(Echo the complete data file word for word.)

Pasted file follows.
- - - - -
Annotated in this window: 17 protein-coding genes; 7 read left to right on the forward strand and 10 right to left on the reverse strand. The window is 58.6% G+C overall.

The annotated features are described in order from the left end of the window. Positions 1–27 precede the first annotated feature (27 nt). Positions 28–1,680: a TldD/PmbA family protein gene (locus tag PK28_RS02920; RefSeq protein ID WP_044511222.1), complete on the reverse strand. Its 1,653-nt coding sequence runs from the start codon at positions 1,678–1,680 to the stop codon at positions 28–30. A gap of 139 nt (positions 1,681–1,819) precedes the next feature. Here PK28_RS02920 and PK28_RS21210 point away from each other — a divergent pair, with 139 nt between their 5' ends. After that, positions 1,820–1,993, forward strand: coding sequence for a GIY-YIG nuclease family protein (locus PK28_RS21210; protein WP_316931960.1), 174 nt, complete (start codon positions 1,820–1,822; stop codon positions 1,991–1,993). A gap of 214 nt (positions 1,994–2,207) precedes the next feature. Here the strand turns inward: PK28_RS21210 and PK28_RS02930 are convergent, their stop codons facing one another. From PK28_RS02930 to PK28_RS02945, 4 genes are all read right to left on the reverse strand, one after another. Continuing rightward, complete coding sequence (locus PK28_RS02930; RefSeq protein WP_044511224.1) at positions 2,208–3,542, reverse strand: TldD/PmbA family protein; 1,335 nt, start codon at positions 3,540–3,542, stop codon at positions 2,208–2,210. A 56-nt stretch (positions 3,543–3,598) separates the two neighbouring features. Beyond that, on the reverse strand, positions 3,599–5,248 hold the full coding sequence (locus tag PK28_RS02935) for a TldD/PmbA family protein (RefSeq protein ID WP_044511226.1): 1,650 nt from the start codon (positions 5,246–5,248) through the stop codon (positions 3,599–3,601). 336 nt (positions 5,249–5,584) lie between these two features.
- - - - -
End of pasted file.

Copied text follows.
Annotated in this window: 17 protein-coding genes; 7 read left to right on the forward strand and 10 right to left on the reverse strand. The window is 58.6% G+C overall.

The annotated features are described in order from the left end of the window. Positions 1–27 precede the first annotated feature (27 nt). Positions 28–1,680: a TldD/PmbA family protein gene (locus tag PK28_RS02920; RefSeq protein ID WP_044511222.1), complete on the reverse strand. Its 1,653-nt coding sequence runs from the start codon at positions 1,678–1,680 to the stop codon at positions 28–30. A gap of 139 nt (positions 1,681–1,819) precedes the next feature. Here PK28_RS02920 and PK28_RS21210 point away from each other — a divergent pair, with 139 nt between their 5' ends. After that, positions 1,820–1,993, forward strand: coding sequence for a GIY-YIG nuclease family protein (locus PK28_RS21210; protein WP_316931960.1), 174 nt, complete (start codon positions 1,820–1,822; stop codon positions 1,991–1,993). A gap of 214 nt (positions 1,994–2,207) precedes the next feature. Here the strand turns inward: PK28_RS21210 and PK28_RS02930 are convergent, their stop codons facing one another. From PK28_RS02930 to PK28_RS02945, 4 genes are all read right to left on the reverse strand, one after another. Continuing rightward, complete coding sequence (locus PK28_RS02930; RefSeq protein WP_044511224.1) at positions 2,208–3,542, reverse strand: TldD/PmbA family protein; 1,335 nt, start codon at positions 3,540–3,542, stop codon at positions 2,208–2,210. A 56-nt stretch (positions 3,543–3,598) separates the two neighbouring features. Beyond that, on the reverse strand, positions 3,599–5,248 hold the full coding sequence (locus tag PK28_RS02935) for a TldD/PmbA family protein (RefSeq protein ID WP_044511226.1): 1,650 nt from the start codon (positions 5,246–5,248) through the stop codon (positions 3,599–3,601). 336 nt (positions 5,249–5,584) lie between these two features.